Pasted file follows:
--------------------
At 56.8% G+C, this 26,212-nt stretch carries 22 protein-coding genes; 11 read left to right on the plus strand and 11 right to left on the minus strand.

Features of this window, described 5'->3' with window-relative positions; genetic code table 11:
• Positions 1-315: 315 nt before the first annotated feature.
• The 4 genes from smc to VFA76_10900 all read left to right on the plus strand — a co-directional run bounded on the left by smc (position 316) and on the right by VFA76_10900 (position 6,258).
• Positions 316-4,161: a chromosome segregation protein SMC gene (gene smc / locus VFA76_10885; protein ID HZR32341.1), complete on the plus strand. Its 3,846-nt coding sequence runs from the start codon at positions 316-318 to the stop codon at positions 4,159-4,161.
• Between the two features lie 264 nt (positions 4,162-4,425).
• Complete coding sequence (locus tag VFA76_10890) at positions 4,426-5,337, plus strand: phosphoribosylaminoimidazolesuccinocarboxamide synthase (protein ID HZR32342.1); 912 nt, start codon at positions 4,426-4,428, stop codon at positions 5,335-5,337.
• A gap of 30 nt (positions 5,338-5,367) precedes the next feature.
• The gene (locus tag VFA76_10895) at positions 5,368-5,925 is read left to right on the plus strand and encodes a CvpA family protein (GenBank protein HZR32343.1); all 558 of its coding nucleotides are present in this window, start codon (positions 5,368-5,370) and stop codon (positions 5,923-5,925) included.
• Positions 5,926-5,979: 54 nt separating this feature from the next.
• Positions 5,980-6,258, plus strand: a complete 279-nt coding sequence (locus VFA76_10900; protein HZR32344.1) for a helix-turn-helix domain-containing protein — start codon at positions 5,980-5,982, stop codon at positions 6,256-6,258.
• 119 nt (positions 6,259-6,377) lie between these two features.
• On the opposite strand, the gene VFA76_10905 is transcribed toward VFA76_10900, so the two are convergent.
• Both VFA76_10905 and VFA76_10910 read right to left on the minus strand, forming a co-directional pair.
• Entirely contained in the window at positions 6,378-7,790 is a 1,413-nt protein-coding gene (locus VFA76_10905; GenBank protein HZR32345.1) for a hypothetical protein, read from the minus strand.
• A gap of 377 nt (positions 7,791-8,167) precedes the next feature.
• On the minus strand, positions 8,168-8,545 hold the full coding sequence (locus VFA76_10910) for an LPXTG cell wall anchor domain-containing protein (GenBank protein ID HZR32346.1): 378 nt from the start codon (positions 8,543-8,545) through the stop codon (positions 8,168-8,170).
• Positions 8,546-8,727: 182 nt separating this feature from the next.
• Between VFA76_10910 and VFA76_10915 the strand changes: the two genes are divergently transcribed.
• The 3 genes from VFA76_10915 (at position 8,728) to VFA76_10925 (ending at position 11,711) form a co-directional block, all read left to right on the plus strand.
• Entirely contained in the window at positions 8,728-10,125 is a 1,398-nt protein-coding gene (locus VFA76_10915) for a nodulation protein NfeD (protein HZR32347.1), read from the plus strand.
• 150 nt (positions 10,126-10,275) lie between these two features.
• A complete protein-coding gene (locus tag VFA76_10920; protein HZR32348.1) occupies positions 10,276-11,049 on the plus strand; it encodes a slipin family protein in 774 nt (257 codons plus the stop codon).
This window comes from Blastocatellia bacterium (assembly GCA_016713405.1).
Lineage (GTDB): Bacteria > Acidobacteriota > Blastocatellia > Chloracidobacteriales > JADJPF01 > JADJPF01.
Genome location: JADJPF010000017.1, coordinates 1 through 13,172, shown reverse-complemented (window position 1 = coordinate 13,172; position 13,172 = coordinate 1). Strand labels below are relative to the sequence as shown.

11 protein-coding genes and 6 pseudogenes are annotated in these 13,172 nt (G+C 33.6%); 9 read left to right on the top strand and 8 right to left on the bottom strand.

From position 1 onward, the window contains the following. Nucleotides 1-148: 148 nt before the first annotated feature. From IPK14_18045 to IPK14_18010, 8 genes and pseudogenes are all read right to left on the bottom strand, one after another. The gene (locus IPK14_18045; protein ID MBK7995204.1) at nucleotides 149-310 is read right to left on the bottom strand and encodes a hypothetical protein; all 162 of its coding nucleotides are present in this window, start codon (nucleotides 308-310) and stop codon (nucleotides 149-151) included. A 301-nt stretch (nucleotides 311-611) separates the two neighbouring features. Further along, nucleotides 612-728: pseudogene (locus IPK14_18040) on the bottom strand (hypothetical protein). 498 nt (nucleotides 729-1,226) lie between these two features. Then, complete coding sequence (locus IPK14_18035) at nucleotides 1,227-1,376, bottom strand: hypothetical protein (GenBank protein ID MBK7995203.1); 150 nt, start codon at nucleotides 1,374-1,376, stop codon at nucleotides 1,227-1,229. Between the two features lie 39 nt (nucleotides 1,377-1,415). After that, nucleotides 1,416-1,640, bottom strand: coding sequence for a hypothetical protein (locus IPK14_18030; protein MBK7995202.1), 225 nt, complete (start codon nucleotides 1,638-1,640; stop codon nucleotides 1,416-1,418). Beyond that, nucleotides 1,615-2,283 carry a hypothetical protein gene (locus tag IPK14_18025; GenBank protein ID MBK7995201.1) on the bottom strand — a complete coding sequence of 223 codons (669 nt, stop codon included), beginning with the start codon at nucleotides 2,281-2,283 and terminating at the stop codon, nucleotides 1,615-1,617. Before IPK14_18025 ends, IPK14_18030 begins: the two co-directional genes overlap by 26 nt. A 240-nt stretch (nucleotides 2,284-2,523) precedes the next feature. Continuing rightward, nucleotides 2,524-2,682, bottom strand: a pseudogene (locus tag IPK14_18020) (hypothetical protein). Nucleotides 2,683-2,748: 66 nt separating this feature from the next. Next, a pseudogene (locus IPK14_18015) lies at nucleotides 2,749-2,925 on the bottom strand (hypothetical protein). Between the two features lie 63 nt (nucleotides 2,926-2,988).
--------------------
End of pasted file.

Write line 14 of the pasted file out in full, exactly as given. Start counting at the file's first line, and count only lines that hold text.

• Both VFA76_10905 and VFA76_10910 read right to left on the minus strand, forming a co-directional pair.